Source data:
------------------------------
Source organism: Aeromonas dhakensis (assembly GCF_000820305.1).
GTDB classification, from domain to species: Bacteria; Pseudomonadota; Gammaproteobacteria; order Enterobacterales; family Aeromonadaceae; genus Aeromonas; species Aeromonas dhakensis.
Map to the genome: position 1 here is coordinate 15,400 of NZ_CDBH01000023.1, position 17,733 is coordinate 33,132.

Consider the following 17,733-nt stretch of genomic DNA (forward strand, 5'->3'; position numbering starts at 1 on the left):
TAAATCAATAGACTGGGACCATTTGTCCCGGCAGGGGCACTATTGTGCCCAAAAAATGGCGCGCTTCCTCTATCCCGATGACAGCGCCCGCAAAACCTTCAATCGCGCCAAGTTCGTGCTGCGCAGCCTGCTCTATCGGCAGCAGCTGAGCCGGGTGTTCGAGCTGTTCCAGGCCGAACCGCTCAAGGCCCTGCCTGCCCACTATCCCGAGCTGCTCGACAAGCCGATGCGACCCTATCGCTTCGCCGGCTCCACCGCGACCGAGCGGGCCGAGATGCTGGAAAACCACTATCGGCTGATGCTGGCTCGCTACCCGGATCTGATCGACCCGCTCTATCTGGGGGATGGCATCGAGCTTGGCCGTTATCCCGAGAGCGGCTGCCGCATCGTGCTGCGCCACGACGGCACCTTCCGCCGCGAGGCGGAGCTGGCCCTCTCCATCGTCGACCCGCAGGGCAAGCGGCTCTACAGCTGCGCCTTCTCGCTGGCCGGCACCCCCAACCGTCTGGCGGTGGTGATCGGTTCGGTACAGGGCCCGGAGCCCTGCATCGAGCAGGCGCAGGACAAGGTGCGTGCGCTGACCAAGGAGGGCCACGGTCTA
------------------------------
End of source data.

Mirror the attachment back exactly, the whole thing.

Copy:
Source organism: Aeromonas dhakensis (assembly GCF_000820305.1).
GTDB classification, from domain to species: Bacteria; Pseudomonadota; Gammaproteobacteria; order Enterobacterales; family Aeromonadaceae; genus Aeromonas; species Aeromonas dhakensis.
Map to the genome: position 1 here is coordinate 15,400 of NZ_CDBH01000023.1, position 17,733 is coordinate 33,132.

Consider the following 17,733-nt stretch of genomic DNA (forward strand, 5'->3'; position numbering starts at 1 on the left):
TAAATCAATAGACTGGGACCATTTGTCCCGGCAGGGGCACTATTGTGCCCAAAAAATGGCGCGCTTCCTCTATCCCGATGACAGCGCCCGCAAAACCTTCAATCGCGCCAAGTTCGTGCTGCGCAGCCTGCTCTATCGGCAGCAGCTGAGCCGGGTGTTCGAGCTGTTCCAGGCCGAACCGCTCAAGGCCCTGCCTGCCCACTATCCCGAGCTGCTCGACAAGCCGATGCGACCCTATCGCTTCGCCGGCTCCACCGCGACCGAGCGGGCCGAGATGCTGGAAAACCACTATCGGCTGATGCTGGCTCGCTACCCGGATCTGATCGACCCGCTCTATCTGGGGGATGGCATCGAGCTTGGCCGTTATCCCGAGAGCGGCTGCCGCATCGTGCTGCGCCACGACGGCACCTTCCGCCGCGAGGCGGAGCTGGCCCTCTCCATCGTCGACCCGCAGGGCAAGCGGCTCTACAGCTGCGCCTTCTCGCTGGCCGGCACCCCCAACCGTCTGGCGGTGGTGATCGGTTCGGTACAGGGCCCGGAGCCCTGCATCGAGCAGGCGCAGGACAAGGTGCGTGCGCTGACCAAGGAGGGCCACGGTCTA